Women's access to health and medicine in developed countries has been characterized by a range of inconsistent inclusions and exclusions. Health policy has been asymmetrically interested in womens reproductive capacities and has sought to regulate, control, and manage aspects of womens reproductive decision making in a manner unwitnessed in relation to men's reproductive health and reproductive decision making. In other areas, research that addresses health concerns that affect both men and women sometimes is designed so (...)
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  14. Susan Feldman & Rosie Beaumont (2000). The Impact of Widowhood on Older Women's Health and Well-Being. In Lorraine Dennerstein & Margret M. Baltes (eds.), Women's Rights and Bioethics. Unesco. 142.score: 492.0
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  15. Ruth Macklin (2009). Global Inequalities in Women's Health. Philosophical Topics 37 (2):93-108.score: 486.0
    Empirical evidence confirms the existence of health inequalities between women and men in developing countries, with women experiencing poorer health status than men, as well as less access to vital health services. These disparities have different sources and take different forms, some of which result from cultural factors, others from discriminatory laws and practices, and still others from the biological fact that only women undergo pregnancy and childbirth, a major cause of maternal mortality. The injustice lies in (...)
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  16. Nina Nikku (1999). Recension Av" The Politics of Women's Health. Exploring Agency and Autonomy". Medicine, Health Care and Philosophy 2 (1):65-66.score: 459.0
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  17. Jeannette R. Ickovics & Elissa S. Epel (forthcoming). Women's Health Research: Policy and Practice. Irb.score: 459.0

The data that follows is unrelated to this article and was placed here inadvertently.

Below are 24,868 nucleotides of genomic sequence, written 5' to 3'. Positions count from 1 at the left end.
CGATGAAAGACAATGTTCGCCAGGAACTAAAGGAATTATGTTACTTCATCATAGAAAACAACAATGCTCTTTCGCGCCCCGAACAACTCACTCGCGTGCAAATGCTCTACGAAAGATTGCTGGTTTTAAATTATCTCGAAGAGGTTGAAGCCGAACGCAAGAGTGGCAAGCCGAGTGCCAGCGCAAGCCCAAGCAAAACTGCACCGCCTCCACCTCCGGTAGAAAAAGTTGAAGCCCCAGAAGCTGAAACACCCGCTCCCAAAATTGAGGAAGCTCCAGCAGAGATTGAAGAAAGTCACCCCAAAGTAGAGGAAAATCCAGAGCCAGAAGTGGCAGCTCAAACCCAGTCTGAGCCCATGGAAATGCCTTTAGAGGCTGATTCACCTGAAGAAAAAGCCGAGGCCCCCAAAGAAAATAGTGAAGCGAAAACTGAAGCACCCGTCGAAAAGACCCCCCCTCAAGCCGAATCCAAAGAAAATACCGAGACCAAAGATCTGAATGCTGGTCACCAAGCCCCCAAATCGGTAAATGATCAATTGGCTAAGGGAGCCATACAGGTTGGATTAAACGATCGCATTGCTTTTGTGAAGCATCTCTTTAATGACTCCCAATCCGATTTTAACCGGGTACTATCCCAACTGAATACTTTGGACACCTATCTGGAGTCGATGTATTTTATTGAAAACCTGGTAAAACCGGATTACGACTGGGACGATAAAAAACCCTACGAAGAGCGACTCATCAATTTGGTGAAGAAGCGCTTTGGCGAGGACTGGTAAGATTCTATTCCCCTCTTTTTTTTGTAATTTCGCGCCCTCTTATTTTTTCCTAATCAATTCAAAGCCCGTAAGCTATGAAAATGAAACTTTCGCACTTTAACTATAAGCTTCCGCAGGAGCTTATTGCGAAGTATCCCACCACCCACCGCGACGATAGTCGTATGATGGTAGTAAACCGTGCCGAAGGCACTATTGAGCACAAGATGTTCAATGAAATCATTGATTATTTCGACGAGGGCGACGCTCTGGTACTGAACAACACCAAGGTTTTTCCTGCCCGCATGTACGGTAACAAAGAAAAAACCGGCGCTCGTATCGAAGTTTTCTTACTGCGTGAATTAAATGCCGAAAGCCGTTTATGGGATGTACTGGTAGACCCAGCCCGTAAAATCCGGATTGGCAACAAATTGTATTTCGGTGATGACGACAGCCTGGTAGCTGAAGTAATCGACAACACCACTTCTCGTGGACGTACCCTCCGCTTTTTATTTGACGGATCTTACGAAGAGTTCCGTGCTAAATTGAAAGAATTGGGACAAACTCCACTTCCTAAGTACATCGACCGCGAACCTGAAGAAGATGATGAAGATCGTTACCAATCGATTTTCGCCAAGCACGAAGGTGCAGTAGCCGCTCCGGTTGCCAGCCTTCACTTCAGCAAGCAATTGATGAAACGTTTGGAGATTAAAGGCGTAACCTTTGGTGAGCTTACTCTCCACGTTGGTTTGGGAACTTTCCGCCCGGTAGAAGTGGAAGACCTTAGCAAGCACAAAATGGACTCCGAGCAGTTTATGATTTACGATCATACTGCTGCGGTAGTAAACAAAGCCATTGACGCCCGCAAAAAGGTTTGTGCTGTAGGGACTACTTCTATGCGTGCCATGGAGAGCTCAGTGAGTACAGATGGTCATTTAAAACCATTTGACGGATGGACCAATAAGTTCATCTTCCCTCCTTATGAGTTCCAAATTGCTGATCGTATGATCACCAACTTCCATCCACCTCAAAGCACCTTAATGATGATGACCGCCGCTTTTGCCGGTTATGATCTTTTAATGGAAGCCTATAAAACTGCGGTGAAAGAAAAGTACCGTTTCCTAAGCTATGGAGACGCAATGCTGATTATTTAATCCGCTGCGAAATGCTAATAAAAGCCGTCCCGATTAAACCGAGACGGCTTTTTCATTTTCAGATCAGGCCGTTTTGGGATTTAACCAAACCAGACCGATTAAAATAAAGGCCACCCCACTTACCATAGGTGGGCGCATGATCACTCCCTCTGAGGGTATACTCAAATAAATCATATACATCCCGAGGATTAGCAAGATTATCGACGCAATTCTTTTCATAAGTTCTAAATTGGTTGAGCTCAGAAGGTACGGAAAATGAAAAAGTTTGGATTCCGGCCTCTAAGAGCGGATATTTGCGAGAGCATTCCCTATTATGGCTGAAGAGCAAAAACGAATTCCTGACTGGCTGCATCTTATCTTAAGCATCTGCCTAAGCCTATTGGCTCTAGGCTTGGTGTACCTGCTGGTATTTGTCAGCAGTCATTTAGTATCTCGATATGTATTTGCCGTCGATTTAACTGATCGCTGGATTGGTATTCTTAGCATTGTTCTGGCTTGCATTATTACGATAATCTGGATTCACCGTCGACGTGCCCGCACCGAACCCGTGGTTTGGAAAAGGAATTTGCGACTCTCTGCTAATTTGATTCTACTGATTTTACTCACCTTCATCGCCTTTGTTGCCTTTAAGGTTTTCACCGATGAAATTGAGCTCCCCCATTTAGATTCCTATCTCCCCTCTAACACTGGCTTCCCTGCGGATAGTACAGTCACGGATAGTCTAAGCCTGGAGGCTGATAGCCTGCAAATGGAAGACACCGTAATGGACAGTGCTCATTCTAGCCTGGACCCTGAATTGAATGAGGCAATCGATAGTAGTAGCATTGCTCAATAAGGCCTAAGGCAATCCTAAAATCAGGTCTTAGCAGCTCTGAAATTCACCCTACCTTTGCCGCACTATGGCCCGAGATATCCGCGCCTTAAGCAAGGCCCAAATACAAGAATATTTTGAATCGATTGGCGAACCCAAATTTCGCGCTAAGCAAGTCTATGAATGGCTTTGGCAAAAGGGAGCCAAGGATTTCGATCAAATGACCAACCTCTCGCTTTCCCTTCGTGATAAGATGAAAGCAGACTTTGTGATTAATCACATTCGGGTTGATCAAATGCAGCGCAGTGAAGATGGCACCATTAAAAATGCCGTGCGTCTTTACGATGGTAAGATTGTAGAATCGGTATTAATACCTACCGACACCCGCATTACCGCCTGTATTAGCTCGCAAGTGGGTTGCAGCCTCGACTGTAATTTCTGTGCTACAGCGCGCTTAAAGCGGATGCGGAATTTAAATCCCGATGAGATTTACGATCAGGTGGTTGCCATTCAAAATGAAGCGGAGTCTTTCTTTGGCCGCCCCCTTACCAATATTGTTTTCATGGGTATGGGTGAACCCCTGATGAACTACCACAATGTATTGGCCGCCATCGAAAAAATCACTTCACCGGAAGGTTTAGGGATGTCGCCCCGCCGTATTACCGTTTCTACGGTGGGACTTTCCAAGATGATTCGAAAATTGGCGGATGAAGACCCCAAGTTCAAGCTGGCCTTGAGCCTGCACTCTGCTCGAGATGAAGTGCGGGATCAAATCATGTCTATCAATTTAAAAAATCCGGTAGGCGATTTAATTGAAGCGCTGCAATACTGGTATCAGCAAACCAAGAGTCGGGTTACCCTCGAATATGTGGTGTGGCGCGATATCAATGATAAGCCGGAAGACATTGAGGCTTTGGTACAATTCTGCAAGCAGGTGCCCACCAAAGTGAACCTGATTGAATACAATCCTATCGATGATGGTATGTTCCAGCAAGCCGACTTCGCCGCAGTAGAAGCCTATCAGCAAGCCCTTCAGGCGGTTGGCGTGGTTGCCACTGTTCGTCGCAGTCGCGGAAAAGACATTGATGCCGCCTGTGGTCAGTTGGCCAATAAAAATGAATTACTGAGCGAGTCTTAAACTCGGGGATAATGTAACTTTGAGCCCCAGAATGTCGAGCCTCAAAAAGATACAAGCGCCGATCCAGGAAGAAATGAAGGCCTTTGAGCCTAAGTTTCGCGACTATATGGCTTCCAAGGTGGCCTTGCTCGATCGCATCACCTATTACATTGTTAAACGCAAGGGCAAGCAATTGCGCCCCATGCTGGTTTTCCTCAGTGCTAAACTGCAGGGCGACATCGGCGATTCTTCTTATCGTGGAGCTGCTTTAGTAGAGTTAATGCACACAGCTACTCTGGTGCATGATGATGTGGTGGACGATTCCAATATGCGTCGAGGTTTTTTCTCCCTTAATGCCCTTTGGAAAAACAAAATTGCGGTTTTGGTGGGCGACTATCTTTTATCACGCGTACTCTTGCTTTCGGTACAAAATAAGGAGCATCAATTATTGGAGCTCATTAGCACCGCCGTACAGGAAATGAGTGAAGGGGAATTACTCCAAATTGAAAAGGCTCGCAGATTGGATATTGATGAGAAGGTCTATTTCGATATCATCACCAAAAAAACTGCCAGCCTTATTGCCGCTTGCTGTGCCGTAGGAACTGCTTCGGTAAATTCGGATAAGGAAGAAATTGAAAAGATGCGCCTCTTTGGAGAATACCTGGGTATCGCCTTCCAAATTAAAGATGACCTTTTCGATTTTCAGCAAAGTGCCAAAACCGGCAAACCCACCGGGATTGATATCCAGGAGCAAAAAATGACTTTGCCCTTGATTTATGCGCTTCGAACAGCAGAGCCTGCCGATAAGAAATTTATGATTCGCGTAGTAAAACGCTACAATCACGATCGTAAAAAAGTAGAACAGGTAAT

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  18. Ronald J. Burke (2002). Work Stress and Women's Health: Occupational Status Effects. [REVIEW] Journal of Business Ethics 37 (1):91 - 102.score: 450.0
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  19. Wendy Rogers (2004). Evidence-Based Medicine and Women: Do the Principles and Practice of EBM Further Women's Health? Bioethics 18 (1):50-71.score: 450.0
  20. R. Alta Charo (1995). Book Review: Women's Health and Human Rights. [REVIEW] Journal of Law, Medicine and Ethics 23 (2):195-198.score: 450.0
  21. Roxanne Mykitiuk, Jeff Nisker & Robyn Bluhm (2007). The Canadian Assisted Human Reproduction Act: Protecting Women's Health While Potentially Allowing Human Somatic Cell Nuclear Transfer Into Non-Human Oocytes. American Journal of Bioethics 7 (2):71-73.score: 450.0
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  22. M. Arndt (1997). Book Review: Evaluating Women's Health Messages: A Resource Book. [REVIEW] Nursing Ethics 4 (5):428-428.score: 450.0
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  23. Anne Campbell (2012). Review of Wenda Trevathan's Ancient Bodies, Modern Lives: How Evolution Has Shaped Women's Health (New York: Oxford University Press, 2010). [REVIEW] Human Nature 23 (4):490-496.score: 450.0
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  24. Elena Godina (1999). Phychological Perspectives on Women's Health. Edited by Vincent J. Adesso, Diane M. Reddy & Raymond Fleming. Pp. 360. (Taylor & Francis, London, 1994.) £14.95. [REVIEW] Journal of Biosocial Science 31 (1):139-144.score: 450.0
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  25. Taunya Lovell Banks (1997). African-American Women's Health Und Social Issues. Journal of Law, Medicine and Ethics 25 (1):62-64.score: 450.0
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  26. R. M. Bove, Emily Vala-Haynes & Claudia Valeggia (2014). Polygyny and Women's Health in Rural Mali. Journal of Biosocial Science 46 (1):66-89.score: 450.0
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  27. Hera Cook (2006). Any Friend of the Movement: Networking for Birth Control, 1920?1940 and Beyond the Reproductive Body: The Politics of Women's Health and Work in Early Victorian England. [REVIEW] Nursing Inquiry 13 (4):305-307.score: 450.0
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  28. Papiya Guha Mazumdar & Kamla Gupta (2007). Indian System of Medicine and Women's Health: A Clients' Perspective. Journal of Biosocial Science 39 (6).score: 450.0